Coaching and Mentoring For Dummies
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A skilled manager is also a business coach who knows how to verbally deliver constructive feedback. The phrasing and tone of your verbal feedback is important, because how you say something often carries more weight than what you have to say. Ideally, feedback is given by talking live to the employee — either face-to-face or by phone when you physically can't be together.

Consider these pointers when offering performance feedback:

  • Be direct when delivering your message. Get to the point and avoid beating around the bush. For many managers, bush-beating tends to be more of an issue when giving negative feedback than when giving positive feedback. Both should be given in a straightforward manner.

  • Avoid "need to" phrases, which send implied messages that something that didn't go well. For example, "Jane, you need to get your reports turned in on time, and you need to spell check them." This message isn't really performance feedback. It implies that Jane did not do something well with her reports, but it doesn't report exactly to Jane what happened. Providing clarity on what occurred is the aim of feedback.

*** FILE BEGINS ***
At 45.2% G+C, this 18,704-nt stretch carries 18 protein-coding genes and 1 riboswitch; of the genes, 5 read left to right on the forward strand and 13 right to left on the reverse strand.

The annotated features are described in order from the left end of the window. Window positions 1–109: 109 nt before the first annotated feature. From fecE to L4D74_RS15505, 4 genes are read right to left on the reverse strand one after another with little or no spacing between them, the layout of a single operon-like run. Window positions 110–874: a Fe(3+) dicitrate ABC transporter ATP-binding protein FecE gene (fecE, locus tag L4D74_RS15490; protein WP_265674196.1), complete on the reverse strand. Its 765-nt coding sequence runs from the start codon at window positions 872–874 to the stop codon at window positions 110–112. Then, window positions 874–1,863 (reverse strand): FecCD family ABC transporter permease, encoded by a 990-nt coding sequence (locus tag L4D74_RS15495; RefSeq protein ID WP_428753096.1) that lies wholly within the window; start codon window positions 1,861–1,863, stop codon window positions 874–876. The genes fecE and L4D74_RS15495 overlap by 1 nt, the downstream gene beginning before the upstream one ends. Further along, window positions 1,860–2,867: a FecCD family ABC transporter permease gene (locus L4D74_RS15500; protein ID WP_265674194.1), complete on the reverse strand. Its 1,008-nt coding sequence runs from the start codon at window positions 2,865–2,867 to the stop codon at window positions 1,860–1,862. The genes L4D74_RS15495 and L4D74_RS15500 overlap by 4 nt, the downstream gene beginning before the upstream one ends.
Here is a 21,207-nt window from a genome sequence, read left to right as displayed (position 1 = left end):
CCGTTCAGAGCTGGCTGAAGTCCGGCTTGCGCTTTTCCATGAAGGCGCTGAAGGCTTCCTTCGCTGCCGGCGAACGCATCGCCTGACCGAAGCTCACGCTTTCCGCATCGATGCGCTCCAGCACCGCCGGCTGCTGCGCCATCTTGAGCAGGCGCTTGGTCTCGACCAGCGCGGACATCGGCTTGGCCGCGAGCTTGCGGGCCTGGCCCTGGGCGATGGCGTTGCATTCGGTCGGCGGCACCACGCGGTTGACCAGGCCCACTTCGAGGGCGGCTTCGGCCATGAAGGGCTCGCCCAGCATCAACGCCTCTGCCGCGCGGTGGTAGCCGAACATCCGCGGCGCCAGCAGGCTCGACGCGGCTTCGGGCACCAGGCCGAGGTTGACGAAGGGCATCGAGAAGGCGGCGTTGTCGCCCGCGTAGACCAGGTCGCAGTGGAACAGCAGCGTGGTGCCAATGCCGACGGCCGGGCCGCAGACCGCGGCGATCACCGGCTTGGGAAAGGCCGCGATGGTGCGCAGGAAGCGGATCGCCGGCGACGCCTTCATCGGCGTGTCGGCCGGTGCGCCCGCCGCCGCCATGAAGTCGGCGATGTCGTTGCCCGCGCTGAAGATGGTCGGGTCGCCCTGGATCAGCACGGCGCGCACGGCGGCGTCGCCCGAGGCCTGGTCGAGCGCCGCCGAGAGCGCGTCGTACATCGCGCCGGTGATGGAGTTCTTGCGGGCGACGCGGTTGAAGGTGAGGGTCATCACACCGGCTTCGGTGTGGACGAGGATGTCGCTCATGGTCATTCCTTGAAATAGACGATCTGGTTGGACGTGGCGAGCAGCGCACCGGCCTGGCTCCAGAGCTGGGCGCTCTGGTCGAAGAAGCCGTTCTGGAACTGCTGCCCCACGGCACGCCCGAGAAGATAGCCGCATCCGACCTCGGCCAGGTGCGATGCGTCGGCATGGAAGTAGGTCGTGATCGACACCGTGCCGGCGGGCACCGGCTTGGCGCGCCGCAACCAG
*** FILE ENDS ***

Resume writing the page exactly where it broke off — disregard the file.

• Be sincere and avoid giving mixed messages. Sincerity says that you mean what you say with care and respect. Mixed messages are referred to as "yes, but" messages. For example, "John, you have worked hard on this project, but. . . ." What follows is something the person isn't doing well and is the real point of the message. The attempt to be nice first — sugar-coating the message — is negated, and the real sincerity of the message is diluted.

    The word "but," along with its cousins "however" and "although," when said in the middle of a thought, create contradictions or mixed messages. In essence, putting "but" in the middle of you’re your saying tells the other person, "Don't believe a thing I said before."

  • Give the feedback person-to-person, not through messengers of technology. E-mail and voice mail don't work for constructive feedback because they don't allow live, two-way conversation to follow. Nor does the sincerity of the message come across as well, whether it's positive or negative feedback. Talk one-on-one with people when giving feedback — most of them don't bite.

About This Article

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Marty Brounstein, is an author, speaker, and management consultant who specializes in practical applications of coaching techniques.

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